Postal terminology and getting up to speed with it, along with some other changes require us to change the way we speak. With the implementation of Intelligent Mail®, "postal-speak" is becoming almost a new language, even to veterans in the mailing industry. Aside from the plethora of new acronyms - which the Postal Service is famous for! - some of the old, familiar terms used to describe the PPU (physical preparation units) of mail are changing.
Packages, Bundles, Sacks and Trays = Handling Units
In the past, the terms "package" and "bundle" were used almost interchangeably to describe multiple pieces of mail grouped together and tied, strapped or shrink-wrapped into one unit. Several years ago, it was determined that the term "package" should really be used to describe a parcel, itself a single piece of mail, rather than to describe a grouping of single pieces of mail (bundle). Now it seems that both of these terms are passé, and the new word for a grouping of single pieces of mail is a "handling unit." This term also encompasses the groupings of multiple bundles into what used to be called sacks and trays.
Pallets = Containers
Larger physical preparation units (i.e., pallets, gaylords, rolling stock, APCs) are now called "containers." Essentially, any unit capable of containing multiple handling units (bundles, sacks, or trays) is now considered a container. Even referencing the process of placing the "handling units" into/onto the "containers", previously called "palletization" is now often times referred to as "containerization."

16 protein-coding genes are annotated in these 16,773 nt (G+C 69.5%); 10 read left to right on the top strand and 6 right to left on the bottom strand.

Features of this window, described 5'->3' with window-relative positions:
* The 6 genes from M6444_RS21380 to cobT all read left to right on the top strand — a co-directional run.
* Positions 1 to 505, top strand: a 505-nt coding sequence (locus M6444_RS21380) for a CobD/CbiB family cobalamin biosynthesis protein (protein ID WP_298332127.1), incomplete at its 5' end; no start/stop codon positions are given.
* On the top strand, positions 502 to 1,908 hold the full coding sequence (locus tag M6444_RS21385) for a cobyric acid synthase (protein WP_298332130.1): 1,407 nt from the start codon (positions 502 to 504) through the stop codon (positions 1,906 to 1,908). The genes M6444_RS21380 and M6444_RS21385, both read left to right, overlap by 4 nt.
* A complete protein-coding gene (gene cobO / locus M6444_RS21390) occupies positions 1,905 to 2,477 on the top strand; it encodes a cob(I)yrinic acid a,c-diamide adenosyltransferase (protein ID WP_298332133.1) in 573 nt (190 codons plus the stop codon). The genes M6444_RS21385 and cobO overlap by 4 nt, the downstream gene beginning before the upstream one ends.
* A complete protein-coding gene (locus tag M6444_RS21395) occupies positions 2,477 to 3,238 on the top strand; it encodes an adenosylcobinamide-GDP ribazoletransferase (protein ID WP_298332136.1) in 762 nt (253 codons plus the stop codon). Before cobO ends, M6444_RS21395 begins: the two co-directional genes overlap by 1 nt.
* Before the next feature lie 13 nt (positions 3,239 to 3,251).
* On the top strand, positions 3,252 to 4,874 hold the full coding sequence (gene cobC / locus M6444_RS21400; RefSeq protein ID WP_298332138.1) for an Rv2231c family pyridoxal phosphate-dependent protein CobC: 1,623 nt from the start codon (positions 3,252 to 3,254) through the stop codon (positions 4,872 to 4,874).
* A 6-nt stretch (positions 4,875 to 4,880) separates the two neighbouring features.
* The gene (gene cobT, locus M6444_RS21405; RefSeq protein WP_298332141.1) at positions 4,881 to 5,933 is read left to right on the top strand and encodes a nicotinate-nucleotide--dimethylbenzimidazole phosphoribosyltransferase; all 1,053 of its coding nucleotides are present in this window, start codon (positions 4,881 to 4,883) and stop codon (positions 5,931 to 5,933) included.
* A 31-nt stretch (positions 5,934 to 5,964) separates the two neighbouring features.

So, are the old terms, such as bundle, sack, tray and pallet disappearing from the Domestic Mail Manual (DMM®)? Certainly not yet, as the mail preparation regulations in the DMM still refer to all of these terms. What we do see with increasing frequency is use of the new terms, such as "handling unit" and "container" in announcements, and in USPS® technical guides and specifications.
WDTMTM (What does this mean to mailers?)
For now, it simply means that we must become familiar with and understand these new terms so we can start using them in our daily conversations. Long term, however, it may be a signal that the USPS plans to standardize the physical preparation of mail so there will be fewer and more consistent methods of mail preparation across mail classes and processing categories.
STFFE (Stay tuned for future e-tips!)